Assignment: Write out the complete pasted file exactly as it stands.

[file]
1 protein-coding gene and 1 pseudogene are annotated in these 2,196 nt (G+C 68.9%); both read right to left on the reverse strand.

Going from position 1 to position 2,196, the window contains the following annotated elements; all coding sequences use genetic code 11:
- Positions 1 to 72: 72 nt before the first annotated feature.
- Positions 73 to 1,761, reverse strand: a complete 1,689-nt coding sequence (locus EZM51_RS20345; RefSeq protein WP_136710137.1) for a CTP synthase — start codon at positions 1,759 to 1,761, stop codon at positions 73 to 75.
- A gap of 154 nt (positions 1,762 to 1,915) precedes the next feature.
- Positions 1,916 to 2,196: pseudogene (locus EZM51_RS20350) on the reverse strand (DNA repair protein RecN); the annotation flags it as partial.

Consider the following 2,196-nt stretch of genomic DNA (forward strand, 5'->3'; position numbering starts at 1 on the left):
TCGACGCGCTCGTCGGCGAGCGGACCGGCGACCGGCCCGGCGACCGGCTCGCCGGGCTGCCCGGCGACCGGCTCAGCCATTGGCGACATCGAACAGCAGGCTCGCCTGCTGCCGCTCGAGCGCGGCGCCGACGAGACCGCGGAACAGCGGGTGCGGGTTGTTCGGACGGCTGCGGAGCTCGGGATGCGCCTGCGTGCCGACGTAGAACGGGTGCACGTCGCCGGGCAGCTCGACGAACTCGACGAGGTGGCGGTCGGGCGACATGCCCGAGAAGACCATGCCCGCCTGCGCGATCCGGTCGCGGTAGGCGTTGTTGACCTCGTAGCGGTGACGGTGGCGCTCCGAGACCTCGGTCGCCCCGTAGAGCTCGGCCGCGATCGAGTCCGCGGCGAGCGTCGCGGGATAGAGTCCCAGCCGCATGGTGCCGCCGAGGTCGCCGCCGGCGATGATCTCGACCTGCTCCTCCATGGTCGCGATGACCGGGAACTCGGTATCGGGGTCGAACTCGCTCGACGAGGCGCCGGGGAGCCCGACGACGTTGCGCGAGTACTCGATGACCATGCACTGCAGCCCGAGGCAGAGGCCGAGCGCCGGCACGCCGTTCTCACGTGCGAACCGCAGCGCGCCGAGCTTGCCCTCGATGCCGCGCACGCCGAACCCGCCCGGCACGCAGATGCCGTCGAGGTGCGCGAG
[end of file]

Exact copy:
1 protein-coding gene and 1 pseudogene are annotated in these 2,196 nt (G+C 68.9%); both read right to left on the reverse strand.

Going from position 1 to position 2,196, the window contains the following annotated elements; all coding sequences use genetic code 11:
- Positions 1 to 72: 72 nt before the first annotated feature.
- Positions 73 to 1,761, reverse strand: a complete 1,689-nt coding sequence (locus EZM51_RS20345; RefSeq protein WP_136710137.1) for a CTP synthase — start codon at positions 1,759 to 1,761, stop codon at positions 73 to 75.
- A gap of 154 nt (positions 1,762 to 1,915) precedes the next feature.
- Positions 1,916 to 2,196: pseudogene (locus EZM51_RS20350) on the reverse strand (DNA repair protein RecN); the annotation flags it as partial.

Consider the following 2,196-nt stretch of genomic DNA (forward strand, 5'->3'; position numbering starts at 1 on the left):
TCGACGCGCTCGTCGGCGAGCGGACCGGCGACCGGCCCGGCGACCGGCTCGCCGGGCTGCCCGGCGACCGGCTCAGCCATTGGCGACATCGAACAGCAGGCTCGCCTGCTGCCGCTCGAGCGCGGCGCCGACGAGACCGCGGAACAGCGGGTGCGGGTTGTTCGGACGGCTGCGGAGCTCGGGATGCGCCTGCGTGCCGACGTAGAACGGGTGCACGTCGCCGGGCAGCTCGACGAACTCGACGAGGTGGCGGTCGGGCGACATGCCCGAGAAGACCATGCCCGCCTGCGCGATCCGGTCGCGGTAGGCGTTGTTGACCTCGTAGCGGTGACGGTGGCGCTCCGAGACCTCGGTCGCCCCGTAGAGCTCGGCCGCGATCGAGTCCGCGGCGAGCGTCGCGGGATAGAGTCCCAGCCGCATGGTGCCGCCGAGGTCGCCGCCGGCGATGATCTCGACCTGCTCCTCCATGGTCGCGATGACCGGGAACTCGGTATCGGGGTCGAACTCGCTCGACGAGGCGCCGGGGAGCCCGACGACGTTGCGCGAGTACTCGATGACCATGCACTGCAGCCCGAGGCAGAGGCCGAGCGCCGGCACGCCGTTCTCACGTGCGAACCGCAGCGCGCCGAGCTTGCCCTCGATGCCGCGCACGCCGAACCCGCCCGGCACGCAGATGCCGTCGAGGTGCGCGAG